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Blog - ADHD

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We've known for a long time that many brain health issues can be influenced positively by the application of full spectrum high quality micro-nutrients but it always helps to have a scientific study to filter out the emotion and intuition of it and separate results from rumor.

Check out Thomas Mead's review of Dr. Julia Rutlidge's study:

"A University of Canterbury researcher believes nutrients could help treat and contain ADHD in adults who may not be able to tolerate medications.

The findings of the study were published in the British Journal of Psychiatry recently and found nutrients were significantly better than placebos in the treatment of ADHD.

The discovery may open new doors for many children, families and adults across the country if it can be replicated in other trials, says Professor Julia Rucklidge.

"It will help in treatment options for children with ADHD who may not tolerate medications or do not respond to the first line treatments.

"If supported by further studies, micronutrients may become a viable and acceptable treatment option for many families."

Prof Rucklidge is part of a research group studying the effects of micronutrients on a range of different symptoms, including depression, sleep and addictions.

"Although some practitioners have been using micronutrients to treat mental illness for many decades the research has been scant or non-existent," she says.

"Many consumers and practitioners vouch for micronutrients as a treatment for all kinds of ailments, but too often their support is based on anecdotal evidence that is not backed by rigorous scientific approaches."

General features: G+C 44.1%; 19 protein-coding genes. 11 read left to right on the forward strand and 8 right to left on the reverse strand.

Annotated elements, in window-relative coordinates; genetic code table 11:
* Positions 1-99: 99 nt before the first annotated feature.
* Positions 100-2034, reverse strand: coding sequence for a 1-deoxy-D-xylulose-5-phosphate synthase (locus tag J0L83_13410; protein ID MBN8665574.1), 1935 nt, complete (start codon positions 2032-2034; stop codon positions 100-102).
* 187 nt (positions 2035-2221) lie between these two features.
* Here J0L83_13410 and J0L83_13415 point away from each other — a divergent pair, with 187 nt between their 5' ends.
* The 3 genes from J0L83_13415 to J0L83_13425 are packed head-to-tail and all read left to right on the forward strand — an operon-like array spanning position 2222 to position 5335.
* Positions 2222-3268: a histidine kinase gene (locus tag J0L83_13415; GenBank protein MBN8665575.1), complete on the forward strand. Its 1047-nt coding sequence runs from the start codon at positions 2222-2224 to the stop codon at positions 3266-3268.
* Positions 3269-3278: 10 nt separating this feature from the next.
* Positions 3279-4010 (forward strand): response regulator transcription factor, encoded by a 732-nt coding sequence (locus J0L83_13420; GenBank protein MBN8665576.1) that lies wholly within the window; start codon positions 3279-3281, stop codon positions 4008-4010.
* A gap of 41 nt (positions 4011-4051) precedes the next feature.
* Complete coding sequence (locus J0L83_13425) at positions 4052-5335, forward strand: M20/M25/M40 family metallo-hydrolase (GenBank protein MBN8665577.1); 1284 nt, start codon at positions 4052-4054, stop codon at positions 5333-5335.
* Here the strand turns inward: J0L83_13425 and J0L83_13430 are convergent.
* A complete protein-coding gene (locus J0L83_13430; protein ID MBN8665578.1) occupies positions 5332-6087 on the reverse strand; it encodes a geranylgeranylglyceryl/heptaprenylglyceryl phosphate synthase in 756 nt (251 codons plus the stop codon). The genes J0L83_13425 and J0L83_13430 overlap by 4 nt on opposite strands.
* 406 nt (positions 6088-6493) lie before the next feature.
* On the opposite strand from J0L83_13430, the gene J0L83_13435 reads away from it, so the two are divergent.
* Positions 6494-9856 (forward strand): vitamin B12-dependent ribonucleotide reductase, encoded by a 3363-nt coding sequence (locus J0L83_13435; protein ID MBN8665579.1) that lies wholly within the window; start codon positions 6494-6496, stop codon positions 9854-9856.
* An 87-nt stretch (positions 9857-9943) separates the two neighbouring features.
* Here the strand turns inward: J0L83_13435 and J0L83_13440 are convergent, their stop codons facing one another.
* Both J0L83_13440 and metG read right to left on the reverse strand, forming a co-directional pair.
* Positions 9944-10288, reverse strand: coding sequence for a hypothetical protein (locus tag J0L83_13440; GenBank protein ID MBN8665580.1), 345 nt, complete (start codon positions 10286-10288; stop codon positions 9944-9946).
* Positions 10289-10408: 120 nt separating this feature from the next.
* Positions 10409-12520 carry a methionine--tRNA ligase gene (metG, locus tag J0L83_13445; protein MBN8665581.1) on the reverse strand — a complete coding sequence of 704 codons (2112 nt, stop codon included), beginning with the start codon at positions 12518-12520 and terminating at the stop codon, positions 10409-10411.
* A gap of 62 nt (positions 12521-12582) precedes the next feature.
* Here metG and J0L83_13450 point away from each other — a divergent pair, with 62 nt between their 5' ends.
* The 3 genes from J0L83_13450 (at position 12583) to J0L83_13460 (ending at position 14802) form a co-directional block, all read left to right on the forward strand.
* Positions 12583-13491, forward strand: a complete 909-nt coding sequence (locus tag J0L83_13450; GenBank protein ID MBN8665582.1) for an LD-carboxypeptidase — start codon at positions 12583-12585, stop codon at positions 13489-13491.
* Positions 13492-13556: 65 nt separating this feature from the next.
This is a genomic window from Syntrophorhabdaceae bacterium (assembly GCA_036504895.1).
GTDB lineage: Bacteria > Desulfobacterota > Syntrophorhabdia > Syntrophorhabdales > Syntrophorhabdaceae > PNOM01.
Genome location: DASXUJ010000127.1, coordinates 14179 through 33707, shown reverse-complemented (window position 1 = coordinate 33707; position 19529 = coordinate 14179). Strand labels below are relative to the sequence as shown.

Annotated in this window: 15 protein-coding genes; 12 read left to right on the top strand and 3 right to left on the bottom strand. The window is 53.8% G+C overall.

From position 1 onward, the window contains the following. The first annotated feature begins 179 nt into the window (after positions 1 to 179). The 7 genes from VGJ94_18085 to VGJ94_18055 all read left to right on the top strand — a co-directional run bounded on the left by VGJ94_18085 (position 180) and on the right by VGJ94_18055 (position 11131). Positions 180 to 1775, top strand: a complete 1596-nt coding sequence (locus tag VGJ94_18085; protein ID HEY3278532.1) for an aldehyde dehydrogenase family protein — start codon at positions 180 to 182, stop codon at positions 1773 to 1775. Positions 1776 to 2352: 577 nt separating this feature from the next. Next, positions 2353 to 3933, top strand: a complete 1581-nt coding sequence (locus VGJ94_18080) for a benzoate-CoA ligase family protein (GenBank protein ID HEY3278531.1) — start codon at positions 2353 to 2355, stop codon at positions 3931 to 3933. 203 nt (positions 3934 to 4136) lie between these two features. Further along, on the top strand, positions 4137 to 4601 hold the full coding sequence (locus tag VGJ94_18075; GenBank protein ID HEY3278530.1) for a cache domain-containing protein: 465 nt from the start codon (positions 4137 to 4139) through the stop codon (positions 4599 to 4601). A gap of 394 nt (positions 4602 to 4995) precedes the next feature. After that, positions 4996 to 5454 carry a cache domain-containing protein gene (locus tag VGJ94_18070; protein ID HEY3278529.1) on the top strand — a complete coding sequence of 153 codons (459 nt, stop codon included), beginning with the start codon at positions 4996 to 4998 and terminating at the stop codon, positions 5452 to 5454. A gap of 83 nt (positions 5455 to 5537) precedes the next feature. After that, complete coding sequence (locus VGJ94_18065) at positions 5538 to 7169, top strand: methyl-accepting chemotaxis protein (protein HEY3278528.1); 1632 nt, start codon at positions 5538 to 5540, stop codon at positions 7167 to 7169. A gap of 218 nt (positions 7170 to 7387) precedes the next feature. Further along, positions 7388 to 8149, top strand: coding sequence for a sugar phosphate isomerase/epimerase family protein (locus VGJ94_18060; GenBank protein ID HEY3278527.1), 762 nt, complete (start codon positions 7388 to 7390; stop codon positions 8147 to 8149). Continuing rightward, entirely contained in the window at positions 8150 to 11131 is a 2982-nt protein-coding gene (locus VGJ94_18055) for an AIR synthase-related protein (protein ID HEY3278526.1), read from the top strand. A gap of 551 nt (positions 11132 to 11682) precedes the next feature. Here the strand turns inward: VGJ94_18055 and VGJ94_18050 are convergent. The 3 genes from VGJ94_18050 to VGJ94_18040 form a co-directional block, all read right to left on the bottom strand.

The trial is the first to successfully show that nutrients can be beneficial for ADHD sufferers, as others have been overshadowed by the placebo effect. It will need to be repeated, however, before practitioners can start using the evidence as advice.

Prof Rucklidge is currently recruiting for another trial, this one looking at children and ADHD.

3 News

Read more: http://www.3news.co.nz/environmentsci/nutrients-could-help-adhd--study-2014012917#ixzz3GR5ZhdKn"

Mead, Thomas (2014, January 14).Nutrients could help ADHD – study. 3 News. Retrieved October 17, 2014, from http://www.3news.co.nz/environmentsci/nutrients-co...

Here is the study itself:

Micronutrient treatment for children with emotional and behavioral dysregulation: a case series: Bonnie J. Kaplan, Paula Hilbert, Ekaterina Tsatsko - QGlobal Health

This is the 28 clinical study on EMPowerplus Q96. EMPowerplus Q96 is the most studied micronutrient in the world. Authored by Bonnie J. Kaplan, the original Lead Researcher for this Broad Spectrum Micronutrient.AbstractIntroduction: In clinical studies of adults and children, broad-spectrum micronutrients (minerals and vitamins) have proven beneficial for improving mood regulation and attention. We report [...]

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Are Too Many Kids Taking Antipsychotic Drugs? QGlobal Health

At QGlobal Health, we are not anti-drug, but the appropriate use of drugs. We urge caution and stress the old adage, "Consumer Beware". Be knowledgeable about the drugs that are being prescribed to your children and the side effects associated with them. Ask your doctor. Better yet, Google the "Prescribing Information" on the drugs your [...]

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Drug Free Help for ADHD

Drug Free Help for ADHD Attention-deficit/hyperactivity disorder (ADHD) which by most accounts is defined as a debilitating lack of focus combined with excessive and unregulated displays of inappropriate behavior that gets in the way at work, home or school.  In an effort to help both children and adults to deal with this condition, healthcare providers and [...]

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